Racist attacks targeting Muslims or immigrants increasingly make the headlines as white supremacists become more efficient in an age where their ideals, or at least parts of them, are going mainstream. There is no single large group orchestrating these attacks against Muslims and immigrants. Rather, individual attacks lead to more attacks by copycats.
The tolerant political climate under the pretext of freedom of speech has helped far-right sympathizers with violent tendencies expand their support.
"In last five to six years, unfortunately, the hatred against Turks and Muslims has reached scary points," said Bülent Bilgi, the head of the International Democrats Union (UID).
In Bilgi's opinion, apart from the increasing number of refugees and migrants, the worsening economic conditions during the pandemic have also triggered anti-Muslim hatred in Europe.
"With the suspicion of misusing the state aid provided in the pandemic, masked polices raid mosques. This is not a confirmed claim, but there are many examples that are rumored around such as this. The raids in France aim to menace the people. However, the duty of the governments is not to menace but to come up with solutions through dialogue," he said.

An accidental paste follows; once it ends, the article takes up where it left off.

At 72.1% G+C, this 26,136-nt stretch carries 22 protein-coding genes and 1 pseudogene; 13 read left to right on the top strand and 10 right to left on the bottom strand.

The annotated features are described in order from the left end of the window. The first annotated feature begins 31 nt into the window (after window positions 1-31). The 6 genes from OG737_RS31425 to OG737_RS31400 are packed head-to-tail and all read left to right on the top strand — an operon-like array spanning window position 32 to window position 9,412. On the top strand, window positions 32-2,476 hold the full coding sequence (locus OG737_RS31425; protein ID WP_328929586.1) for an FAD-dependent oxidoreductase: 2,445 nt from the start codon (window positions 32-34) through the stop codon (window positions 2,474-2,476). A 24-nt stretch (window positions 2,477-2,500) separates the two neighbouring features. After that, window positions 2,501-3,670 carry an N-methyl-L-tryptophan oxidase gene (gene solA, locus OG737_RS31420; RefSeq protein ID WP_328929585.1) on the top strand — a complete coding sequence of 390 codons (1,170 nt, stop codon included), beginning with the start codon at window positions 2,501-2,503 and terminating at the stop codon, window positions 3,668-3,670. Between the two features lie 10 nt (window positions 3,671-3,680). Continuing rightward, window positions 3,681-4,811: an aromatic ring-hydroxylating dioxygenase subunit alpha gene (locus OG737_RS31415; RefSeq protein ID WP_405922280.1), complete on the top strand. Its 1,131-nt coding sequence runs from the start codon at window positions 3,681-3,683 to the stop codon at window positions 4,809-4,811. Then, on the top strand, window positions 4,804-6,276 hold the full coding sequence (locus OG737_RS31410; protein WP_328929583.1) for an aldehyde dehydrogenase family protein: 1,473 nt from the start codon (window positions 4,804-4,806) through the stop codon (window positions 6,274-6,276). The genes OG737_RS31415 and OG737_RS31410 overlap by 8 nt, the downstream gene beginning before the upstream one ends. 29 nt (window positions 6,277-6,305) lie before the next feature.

Islamophobia is being disguised as secularism in France, a French opposition leader had said in criticism of the Emmanuel Macron-led government, which has recently come under fire for policies against French Muslims.
"There is hatred toward Muslims under the guise of secularism in this country. Secularism does not mean to hate a religion," Jean-Luc Melenchon, leader of the left-wing France Unbowed movement and a parliamentarian from Bouches-du-Rhône, a Mediterranean region with a large Muslim population, told the BFM-TV channel in November. His remarks come after recent anti-Islam statements by Macron and other politicians. Macron described Islam as "a religion in crisis" and announced plans for tougher laws to tackle Islamic "separatism" in France.
"There is an attempt at forming French Islam, German Islam. We, of course, are against these attempts. There has never been an Arabic or Turkish Islam so there cannot be a European Islam as well," Melenchon said, noting that there is only one Islamic religion.